Given how rarely I used the backpack straps, you might wonder why I bothered getting another wheeled backpack when this one bit the dust after three years of abuse. But I have to admit, straps are still a practical feature to have in a bag, to help you get through whatever craziness your travels might throw at you.
Since these olden days of my initial discovery, wheeled backpacks have become increasingly popular among travelers. A wheeled backpack is a great option for those who want to travel light and do not want to carry their backpack on their back all the time. It also makes it easier to maneuver through crowded areas and narrow spaces.
Carry-on Travel – Wheeled Backpacks vs Regular Backpacks: Which one is Best?
If I’m traveling with carry-on luggage ONLY, I prefer to maximize space and either use rolling luggage or a backpack, but not a wheeled backpack. If I have rolling carry-on luggage and need to carry it by hand (up some stairs for example), it’s light enough that I don’t need straps.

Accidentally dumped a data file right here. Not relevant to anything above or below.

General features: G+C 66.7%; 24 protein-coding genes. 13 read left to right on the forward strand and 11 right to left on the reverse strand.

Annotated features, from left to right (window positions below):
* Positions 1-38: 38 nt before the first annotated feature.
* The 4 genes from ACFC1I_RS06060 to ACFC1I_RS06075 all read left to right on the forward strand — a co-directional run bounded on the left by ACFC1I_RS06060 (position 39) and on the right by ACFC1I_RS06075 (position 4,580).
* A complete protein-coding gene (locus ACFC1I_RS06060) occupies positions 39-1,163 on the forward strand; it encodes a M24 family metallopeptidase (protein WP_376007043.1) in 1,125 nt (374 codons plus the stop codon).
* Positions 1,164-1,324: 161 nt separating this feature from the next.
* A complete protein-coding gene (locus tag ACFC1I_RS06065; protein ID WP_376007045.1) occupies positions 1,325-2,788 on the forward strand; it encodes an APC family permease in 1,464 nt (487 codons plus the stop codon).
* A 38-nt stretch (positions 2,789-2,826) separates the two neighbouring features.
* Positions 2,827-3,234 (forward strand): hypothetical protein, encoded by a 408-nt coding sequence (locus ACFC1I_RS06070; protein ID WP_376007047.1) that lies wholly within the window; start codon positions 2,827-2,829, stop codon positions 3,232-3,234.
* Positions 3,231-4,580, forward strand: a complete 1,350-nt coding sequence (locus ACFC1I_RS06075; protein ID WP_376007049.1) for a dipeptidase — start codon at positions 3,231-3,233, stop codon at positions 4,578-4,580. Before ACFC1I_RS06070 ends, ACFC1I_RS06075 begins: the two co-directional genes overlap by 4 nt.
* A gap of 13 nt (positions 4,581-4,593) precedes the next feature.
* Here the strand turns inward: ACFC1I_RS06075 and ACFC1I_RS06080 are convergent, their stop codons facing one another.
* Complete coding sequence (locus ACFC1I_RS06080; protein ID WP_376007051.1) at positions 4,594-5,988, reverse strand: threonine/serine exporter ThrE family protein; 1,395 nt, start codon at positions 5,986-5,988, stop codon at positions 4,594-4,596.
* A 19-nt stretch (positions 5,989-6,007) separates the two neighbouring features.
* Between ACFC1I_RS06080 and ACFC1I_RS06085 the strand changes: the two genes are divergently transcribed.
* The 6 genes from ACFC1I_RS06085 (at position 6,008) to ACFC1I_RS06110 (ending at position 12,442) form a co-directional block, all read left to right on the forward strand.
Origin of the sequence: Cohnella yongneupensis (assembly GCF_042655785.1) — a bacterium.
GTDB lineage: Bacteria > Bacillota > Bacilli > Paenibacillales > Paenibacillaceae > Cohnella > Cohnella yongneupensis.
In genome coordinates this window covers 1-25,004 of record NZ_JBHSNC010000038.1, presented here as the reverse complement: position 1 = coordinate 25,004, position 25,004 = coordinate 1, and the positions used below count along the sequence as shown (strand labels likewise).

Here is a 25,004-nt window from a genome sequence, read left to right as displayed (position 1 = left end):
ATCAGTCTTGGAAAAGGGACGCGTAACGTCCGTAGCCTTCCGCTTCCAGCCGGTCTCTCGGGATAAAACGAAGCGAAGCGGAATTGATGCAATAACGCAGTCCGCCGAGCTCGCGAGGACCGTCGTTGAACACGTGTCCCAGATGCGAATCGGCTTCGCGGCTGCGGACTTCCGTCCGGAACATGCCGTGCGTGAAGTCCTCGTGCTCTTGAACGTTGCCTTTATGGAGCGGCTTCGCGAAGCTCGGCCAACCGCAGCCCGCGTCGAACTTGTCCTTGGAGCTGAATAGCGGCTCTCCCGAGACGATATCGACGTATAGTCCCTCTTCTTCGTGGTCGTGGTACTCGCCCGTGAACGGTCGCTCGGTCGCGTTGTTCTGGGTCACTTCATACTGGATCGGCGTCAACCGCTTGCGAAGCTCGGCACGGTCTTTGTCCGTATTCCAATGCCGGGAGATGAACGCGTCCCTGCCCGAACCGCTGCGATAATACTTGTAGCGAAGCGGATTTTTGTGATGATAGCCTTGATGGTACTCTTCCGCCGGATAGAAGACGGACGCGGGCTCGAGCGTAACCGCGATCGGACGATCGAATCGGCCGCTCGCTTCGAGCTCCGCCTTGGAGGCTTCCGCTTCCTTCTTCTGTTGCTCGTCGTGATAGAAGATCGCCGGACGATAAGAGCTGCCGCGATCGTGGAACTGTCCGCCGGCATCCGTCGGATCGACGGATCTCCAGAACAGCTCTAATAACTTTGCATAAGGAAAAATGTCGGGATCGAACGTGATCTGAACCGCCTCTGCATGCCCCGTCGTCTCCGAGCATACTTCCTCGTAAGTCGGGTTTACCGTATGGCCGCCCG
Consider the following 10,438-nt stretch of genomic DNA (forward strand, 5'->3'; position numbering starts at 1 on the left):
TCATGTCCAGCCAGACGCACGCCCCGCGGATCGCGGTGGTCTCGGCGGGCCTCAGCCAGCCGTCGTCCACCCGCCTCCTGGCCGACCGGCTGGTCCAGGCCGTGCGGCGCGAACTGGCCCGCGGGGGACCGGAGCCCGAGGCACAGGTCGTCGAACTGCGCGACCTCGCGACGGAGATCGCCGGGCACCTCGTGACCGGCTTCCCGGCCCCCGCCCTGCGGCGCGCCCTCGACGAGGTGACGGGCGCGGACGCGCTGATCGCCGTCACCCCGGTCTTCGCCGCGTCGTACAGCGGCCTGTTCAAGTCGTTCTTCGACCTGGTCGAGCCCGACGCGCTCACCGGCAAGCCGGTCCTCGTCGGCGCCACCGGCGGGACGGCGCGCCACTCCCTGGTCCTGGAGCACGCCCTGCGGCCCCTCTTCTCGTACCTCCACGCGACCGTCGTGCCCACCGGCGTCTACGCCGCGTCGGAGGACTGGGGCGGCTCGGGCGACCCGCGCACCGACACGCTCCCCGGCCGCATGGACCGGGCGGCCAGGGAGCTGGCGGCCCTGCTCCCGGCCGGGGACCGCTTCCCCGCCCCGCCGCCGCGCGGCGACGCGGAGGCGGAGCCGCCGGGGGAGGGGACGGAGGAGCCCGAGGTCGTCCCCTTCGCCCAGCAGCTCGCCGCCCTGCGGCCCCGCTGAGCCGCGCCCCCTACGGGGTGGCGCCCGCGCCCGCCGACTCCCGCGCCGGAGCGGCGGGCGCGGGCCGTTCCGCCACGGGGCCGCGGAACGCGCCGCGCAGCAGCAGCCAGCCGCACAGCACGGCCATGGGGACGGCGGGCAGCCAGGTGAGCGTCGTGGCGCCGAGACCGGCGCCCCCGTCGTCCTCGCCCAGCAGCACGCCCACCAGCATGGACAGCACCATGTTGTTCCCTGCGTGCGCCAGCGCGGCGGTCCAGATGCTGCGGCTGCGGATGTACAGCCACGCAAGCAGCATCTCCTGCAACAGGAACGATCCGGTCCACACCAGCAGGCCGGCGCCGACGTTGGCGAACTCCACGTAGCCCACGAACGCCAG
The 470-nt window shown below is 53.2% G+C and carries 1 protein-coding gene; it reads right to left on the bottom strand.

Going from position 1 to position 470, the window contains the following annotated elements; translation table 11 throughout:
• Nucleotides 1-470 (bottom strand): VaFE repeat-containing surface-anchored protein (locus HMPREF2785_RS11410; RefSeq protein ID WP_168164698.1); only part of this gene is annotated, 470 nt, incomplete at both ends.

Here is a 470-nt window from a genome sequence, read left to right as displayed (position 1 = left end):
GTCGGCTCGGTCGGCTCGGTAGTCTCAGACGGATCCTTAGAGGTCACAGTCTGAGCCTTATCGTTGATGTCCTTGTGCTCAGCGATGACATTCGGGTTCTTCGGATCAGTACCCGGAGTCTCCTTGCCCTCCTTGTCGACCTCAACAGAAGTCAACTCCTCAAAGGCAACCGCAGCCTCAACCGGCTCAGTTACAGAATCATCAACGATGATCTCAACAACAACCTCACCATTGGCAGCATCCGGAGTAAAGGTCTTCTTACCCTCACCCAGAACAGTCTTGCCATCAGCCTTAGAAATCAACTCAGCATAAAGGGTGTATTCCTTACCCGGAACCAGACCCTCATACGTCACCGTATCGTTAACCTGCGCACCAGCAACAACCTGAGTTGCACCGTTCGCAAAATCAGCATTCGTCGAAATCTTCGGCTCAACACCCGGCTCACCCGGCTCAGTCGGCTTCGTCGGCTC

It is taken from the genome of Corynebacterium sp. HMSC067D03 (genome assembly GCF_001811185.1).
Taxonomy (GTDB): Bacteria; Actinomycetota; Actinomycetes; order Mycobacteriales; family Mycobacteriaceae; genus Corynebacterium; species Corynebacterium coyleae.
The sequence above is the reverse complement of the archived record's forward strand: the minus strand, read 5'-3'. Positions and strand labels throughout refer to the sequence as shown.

The only exception to this rule might be if I’m traveling with checked luggage and wanted a wheeled carry-on backpack as well.
Check out this post to determine which type of luggage best suits your style of travel, and then this post to select the best carry-on or checked type of bag for you).
My next wheeled backpack: Osprey Wheeled Travel Packs
When traveling, a warranty policy is only as good as the nearest dealer, which is rarely around the corner. So when the zipper irreparably broke on my High Sierra bag while in northern Sweden, I had a week to buy another bag before immediately putting it through its paces on the Ultimate Train Challenge.